Energy is Spent to Protect Birds From Threat of Power Lines
By Jeff Martin
Scientists are increasingly concerned about the number of birds killed by running into power lines and wind turbines, said Al Manville, a senior wildlife biologist with the U.S. Fish and Wildlife Service, but there are reports of success in preventing such incidents — at least in the case of the power lines.
More lines and turbines are planned in coming years, which could put several species of birds at risk, Manville said.
“We’ve got to address our carbon footprint and deal with climate change,” he said, “but we want to make sure, in the process, we don’t create new problems.”
If a project taking place in the Dakotas is successful, researchers say, it could hold implications throughout the Central Flyway, a major bird migration route that stretches from the Dakotas to Texas.
The study, underway near Coleharbor, N.D., by the U.S. Fish and Wildlife Service and the Western Area Power Administration, involves placing “diverters” on power lines where large numbers of birds fly between two local lakes. The coil-like diverters are often brightly colored and designed to spin or move in the wind. They give birds a visual cue to avoid the line.
To test the efficiency of the diverters, biologists collect and count the corpses of fallen birds beneath power lines. In 2006, before the diverters were in place, 429 dead birds were counted, said Misti Schriner, a biologist with the Western Area Power Administration.
After the devices were put in place, 344 dead birds were collected in 2007.
“I do believe there will be a decline,” Schriner said. Final results won’t be in for several months. Schriner noted that about 20% of the dead birds collected in this project were American coots, a common water bird. In central Nebraska, there are concerns about endangered whooping cranes and other species colliding with power lines near the Platte River, said Brad Mellema, director of the Iain Nicolson Audubon Center at the Rowe Sanctuary.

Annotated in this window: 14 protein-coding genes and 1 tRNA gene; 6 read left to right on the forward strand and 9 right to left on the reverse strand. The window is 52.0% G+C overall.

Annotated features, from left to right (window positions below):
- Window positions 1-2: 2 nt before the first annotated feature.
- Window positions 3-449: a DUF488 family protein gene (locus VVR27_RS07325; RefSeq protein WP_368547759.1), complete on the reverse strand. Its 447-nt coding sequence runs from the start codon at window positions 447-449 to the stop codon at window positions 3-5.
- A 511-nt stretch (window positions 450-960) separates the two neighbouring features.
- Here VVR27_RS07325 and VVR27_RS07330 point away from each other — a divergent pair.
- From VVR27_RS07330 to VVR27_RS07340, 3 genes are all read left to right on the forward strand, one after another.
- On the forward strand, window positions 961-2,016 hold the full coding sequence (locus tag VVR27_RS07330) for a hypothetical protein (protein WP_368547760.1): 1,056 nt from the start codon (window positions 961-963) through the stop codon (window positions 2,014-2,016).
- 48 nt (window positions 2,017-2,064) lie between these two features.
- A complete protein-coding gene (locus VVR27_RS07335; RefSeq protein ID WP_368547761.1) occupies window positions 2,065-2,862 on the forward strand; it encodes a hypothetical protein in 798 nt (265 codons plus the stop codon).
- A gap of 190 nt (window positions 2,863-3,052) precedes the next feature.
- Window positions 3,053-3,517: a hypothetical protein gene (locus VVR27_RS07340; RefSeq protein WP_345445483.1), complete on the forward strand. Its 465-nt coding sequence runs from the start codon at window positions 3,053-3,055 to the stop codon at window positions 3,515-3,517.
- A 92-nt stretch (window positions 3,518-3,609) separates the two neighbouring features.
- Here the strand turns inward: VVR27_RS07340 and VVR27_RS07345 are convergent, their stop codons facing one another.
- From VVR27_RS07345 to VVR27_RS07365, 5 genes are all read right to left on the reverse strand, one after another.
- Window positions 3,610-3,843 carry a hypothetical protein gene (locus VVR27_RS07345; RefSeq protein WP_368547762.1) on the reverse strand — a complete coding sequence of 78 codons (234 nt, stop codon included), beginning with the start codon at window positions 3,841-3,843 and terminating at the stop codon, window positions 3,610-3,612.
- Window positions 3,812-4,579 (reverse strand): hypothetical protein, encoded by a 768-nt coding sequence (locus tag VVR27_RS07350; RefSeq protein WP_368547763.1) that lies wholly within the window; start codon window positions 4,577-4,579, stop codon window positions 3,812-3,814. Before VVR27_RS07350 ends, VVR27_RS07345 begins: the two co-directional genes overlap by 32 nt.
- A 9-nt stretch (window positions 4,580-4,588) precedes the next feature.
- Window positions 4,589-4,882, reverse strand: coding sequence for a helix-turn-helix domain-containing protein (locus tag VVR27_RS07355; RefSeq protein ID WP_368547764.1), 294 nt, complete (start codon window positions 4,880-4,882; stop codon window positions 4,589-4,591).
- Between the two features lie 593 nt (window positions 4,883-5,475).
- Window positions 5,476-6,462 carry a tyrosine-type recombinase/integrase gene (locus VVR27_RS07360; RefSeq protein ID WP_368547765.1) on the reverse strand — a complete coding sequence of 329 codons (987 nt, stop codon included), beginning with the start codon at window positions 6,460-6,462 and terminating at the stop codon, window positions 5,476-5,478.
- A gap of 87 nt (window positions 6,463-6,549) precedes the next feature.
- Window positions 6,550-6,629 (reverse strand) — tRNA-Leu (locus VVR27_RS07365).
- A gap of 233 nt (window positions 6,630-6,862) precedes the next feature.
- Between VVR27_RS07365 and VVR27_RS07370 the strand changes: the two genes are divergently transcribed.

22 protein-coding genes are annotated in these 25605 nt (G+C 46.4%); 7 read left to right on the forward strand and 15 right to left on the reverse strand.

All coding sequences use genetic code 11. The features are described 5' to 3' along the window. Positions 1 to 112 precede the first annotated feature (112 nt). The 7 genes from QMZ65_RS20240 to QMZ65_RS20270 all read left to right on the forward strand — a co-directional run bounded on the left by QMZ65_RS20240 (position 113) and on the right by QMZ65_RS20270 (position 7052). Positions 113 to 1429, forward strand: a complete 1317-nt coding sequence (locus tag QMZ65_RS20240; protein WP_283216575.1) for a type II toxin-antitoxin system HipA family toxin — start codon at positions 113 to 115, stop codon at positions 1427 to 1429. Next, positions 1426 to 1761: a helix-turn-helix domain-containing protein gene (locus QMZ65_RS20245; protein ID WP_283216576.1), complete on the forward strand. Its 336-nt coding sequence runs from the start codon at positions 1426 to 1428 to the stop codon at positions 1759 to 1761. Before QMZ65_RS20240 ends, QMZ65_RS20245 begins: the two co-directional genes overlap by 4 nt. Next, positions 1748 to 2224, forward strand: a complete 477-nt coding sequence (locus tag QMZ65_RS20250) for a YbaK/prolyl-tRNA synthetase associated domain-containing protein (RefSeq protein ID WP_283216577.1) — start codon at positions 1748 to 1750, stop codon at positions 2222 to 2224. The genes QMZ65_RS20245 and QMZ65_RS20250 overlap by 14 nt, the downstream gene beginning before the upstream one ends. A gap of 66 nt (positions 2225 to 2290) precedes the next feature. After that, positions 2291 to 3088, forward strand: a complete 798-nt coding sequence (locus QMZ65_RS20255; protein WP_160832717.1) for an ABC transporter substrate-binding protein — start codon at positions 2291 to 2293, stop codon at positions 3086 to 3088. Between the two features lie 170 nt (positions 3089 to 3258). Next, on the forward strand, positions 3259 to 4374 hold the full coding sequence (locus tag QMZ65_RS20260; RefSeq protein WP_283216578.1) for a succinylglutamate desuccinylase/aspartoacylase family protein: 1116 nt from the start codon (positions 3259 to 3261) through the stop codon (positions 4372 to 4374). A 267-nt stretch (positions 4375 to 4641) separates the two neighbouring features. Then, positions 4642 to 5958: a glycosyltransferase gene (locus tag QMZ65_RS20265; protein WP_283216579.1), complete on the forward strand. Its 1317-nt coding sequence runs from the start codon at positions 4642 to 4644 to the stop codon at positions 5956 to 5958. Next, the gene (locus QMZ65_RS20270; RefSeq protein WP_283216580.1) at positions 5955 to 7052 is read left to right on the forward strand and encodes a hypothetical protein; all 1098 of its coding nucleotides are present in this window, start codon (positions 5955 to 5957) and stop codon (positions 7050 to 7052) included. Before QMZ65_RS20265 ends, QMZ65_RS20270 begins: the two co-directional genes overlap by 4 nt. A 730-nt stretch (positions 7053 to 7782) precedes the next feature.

Only about 260 whooping cranes — enormous white birds with wingspans of up to 7 feet — exist in the Central Flyway, he said. Diverters have been put on lines for about a year, and Mellema expects to learn more about their effectiveness in coming months.
Researchers in San Joaquin County, Calif., are encouraged by a 60% reduction in bird fatalities after power lines were equipped with diverters, said Marcus Yee, whose findings were released in January.
In Northern California, a Government Accountability Office (GAO) study found more than 1,000 raptors were killed annually by wind-power facilities there. The area includes one of the nation’s largest concentrations of wind turbines in the Altamont Pass region.
In West Virginia, more than 2,000 bats were killed in a seven-month period in an area with 44 wind turbines, according to the GAO report. Bats are the primary predator of many insects, including some crop-damaging bugs, said Mike Duran, a vertebrate zoologist with the Nature Conservancy.
It was difficult for scientists to draw conclusions about wind power’s impact on wildlife because deaths of birds and other wildlife vary greatly from one region to another, the GAO report states.
Current research is important, because “birds play a key role in the ecosystem,” said Greg Butcher, director of bird conservation at the National Audubon Society.
“They serve as the canary in the coal mine,” he said. “We find that if humans are doing things in the environment that are bad for birds, it’s a good sign they’re doing things that are bad for humans as well.”
Martin reports for the Argus Leader in Sioux Falls, S.D. (c) Copyright 2008 USA TODAY, a division of Gannett Co. Inc. <>>